PM says corruption ‘distorts’ Iraq’s image and reputation, calls for its eradication
ERBIL (Kurdistan 24) – Iraq’s Prime Minister, Adil Abdul-Mahdi, affirmed on Monday that widespread corruption in the country must be brought to an end as it “distorts the image of the state” and its reputation, both locally and on the world stage.
Iraq has one of the world’s largest oil reserves, and it is the second-largest oil producer in the Organization of the Petroleum Exporting Countries (OPEC).
The country, however, continues to rank high on Transparency International’s list for corruption, fraud, and mismanagement of state institutions, some of the most significant challenges facing the country since the fall of the former regime.
According to the organization’s 2017 Corruption Index, Iraq ranks 169th, the eleventh most corrupt country out of a total 180.
The current Iraqi federal government headed by Abdul-Mahdi is tasked with rebuilding the country after three years of war against the Islamic State (IS), combating corruption, and providing better public services to the people.
The government, which was formed on Oct. 25, 2018, has not yet taken any effective steps to fight corruption, facing enormous political challenges, especially among major parliamentary blocs impeding the formation of the cabinet.
On Monday, Abdul-Mahdi held the first meeting with the Supreme Anti-Corruption Council since taking office in late October.
The Council had held multiple meetings in 2018, but a limited number of small corruption cases have been addressed.
Abdul-Mahdi stated that the objective of the Council is to take preventative measures and unify efforts to combat corruption by any party or person, regardless of their post, according to his press office.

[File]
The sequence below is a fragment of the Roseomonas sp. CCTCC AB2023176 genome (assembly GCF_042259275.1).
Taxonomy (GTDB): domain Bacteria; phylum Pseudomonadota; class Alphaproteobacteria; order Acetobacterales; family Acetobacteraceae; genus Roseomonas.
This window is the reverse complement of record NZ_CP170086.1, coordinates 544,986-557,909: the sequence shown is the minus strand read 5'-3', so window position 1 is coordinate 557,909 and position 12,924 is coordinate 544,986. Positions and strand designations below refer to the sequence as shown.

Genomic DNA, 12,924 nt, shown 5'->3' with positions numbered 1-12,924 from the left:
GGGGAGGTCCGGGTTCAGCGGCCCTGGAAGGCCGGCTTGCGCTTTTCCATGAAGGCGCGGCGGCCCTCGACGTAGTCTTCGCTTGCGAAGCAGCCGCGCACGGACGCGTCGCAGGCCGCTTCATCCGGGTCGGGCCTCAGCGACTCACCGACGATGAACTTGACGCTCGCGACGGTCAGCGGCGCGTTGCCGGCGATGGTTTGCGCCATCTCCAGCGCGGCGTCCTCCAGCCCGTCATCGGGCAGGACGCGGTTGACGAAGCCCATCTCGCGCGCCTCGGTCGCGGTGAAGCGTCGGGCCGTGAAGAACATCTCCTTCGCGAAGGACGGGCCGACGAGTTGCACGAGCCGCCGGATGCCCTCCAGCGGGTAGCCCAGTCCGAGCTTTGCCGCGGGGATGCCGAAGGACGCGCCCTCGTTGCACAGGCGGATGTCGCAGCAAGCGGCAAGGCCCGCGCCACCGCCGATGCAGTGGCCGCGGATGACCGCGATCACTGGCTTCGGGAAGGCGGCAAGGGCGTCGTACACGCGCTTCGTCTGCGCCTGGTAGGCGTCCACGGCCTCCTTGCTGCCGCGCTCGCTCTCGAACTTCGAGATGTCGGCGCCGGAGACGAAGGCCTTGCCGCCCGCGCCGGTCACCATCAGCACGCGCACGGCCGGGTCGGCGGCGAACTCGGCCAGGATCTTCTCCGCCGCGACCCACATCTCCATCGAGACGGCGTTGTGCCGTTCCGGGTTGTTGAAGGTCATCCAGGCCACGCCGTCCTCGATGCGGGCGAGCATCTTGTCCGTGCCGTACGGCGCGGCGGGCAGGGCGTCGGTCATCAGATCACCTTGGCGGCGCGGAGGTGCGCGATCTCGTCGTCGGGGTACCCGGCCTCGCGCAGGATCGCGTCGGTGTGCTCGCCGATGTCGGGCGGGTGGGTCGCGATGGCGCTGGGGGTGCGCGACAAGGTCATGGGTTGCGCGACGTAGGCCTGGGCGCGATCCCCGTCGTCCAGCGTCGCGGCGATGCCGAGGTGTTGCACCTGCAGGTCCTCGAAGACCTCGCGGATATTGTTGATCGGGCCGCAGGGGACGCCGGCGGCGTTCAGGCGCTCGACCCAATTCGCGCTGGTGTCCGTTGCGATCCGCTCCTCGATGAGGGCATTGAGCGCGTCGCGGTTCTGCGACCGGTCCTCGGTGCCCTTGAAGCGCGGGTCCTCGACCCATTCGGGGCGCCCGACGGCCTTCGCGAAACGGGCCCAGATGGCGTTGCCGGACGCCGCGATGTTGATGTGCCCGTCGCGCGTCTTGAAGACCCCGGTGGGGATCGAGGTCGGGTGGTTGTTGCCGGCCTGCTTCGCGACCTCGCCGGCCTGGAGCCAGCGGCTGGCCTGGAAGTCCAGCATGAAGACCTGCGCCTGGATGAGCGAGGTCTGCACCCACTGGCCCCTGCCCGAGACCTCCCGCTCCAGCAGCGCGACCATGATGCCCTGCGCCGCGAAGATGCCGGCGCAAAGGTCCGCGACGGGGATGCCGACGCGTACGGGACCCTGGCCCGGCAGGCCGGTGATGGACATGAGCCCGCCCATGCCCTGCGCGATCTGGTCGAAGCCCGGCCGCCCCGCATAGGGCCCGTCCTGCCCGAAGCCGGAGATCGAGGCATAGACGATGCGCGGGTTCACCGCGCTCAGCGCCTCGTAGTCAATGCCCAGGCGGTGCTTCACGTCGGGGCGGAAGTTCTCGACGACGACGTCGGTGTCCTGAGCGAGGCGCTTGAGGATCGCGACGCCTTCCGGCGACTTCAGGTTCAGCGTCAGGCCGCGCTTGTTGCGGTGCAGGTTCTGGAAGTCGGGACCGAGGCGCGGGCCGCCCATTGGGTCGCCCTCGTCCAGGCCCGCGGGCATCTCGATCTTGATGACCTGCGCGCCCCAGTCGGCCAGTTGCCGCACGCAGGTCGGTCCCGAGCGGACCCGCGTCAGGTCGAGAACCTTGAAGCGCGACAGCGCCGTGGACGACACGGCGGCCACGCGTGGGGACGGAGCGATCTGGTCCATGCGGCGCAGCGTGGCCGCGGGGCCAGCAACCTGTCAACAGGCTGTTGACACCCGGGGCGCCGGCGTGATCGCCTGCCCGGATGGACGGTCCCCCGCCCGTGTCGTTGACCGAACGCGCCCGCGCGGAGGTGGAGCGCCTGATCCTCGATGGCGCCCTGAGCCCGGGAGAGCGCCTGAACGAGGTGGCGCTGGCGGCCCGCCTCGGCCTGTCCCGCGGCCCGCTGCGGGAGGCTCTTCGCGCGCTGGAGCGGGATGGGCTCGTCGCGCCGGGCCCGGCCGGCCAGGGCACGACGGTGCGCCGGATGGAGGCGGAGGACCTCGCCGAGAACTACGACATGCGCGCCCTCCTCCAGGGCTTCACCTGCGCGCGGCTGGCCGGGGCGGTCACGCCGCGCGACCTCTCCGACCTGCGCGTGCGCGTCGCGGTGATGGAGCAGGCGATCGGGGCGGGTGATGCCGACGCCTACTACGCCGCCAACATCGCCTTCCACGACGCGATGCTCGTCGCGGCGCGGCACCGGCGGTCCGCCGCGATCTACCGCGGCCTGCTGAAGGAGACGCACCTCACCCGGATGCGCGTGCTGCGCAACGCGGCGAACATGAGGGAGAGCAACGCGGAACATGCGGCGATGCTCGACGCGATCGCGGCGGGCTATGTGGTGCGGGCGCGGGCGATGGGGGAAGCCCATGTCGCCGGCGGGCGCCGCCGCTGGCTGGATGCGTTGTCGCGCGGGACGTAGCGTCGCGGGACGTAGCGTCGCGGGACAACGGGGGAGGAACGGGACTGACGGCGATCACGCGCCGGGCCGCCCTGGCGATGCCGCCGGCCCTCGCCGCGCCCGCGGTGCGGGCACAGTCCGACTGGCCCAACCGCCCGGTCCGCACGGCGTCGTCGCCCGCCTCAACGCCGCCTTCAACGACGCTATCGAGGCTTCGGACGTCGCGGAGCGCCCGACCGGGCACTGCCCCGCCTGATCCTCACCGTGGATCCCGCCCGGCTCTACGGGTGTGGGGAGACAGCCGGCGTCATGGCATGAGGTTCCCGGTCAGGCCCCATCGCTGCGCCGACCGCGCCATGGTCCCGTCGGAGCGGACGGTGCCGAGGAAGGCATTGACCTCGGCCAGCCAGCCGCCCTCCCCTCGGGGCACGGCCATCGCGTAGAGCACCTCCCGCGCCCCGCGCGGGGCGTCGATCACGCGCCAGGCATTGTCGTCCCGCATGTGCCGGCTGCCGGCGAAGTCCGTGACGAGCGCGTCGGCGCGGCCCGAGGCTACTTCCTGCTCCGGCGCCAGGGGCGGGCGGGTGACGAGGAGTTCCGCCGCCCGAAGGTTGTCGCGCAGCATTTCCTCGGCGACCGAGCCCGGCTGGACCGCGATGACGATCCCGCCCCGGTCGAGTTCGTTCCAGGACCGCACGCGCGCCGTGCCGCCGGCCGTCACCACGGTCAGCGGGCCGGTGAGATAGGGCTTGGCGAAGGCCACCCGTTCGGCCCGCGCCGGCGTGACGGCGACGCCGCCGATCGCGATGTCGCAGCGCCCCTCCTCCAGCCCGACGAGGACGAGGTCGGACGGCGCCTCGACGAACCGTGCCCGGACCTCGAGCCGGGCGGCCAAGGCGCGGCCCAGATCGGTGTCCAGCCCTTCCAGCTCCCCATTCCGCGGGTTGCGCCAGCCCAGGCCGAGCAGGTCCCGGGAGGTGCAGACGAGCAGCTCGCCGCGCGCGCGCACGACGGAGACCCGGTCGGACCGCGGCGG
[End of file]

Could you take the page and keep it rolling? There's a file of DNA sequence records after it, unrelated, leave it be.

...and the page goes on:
He said his government would work to “uncover corruption and protect society, Iraqi citizens, and public money.”
The meeting was held in the presence of the heads of the public prosecution, the Judicial Supervision Authority, the Financial Control Bureau, the Integrity Commission, the Inspector General of the Ministry of Interior, as well as a number of advisors.
“The Supreme Council for Combating Corruption should have the necessary administrative and legal powers over corruption cases and be aware of all the details, as well as be alerted of issues that result in corruption,” the Iraqi premier affirmed.
He noted that corruption “has been distorting the image of the [Iraqi] state and society, and the reputation of its citizens in general.”
He continued, “We must put an end to it and consider corruption as an enemy, as we have Da’esh terrorists.”
Over the past few months, the country, namely the central and southern provinces of Iraq, has witnessed regular protests against poor public services, power outages, the lack of clean water, and high unemployment.
Editing by Nadia Riva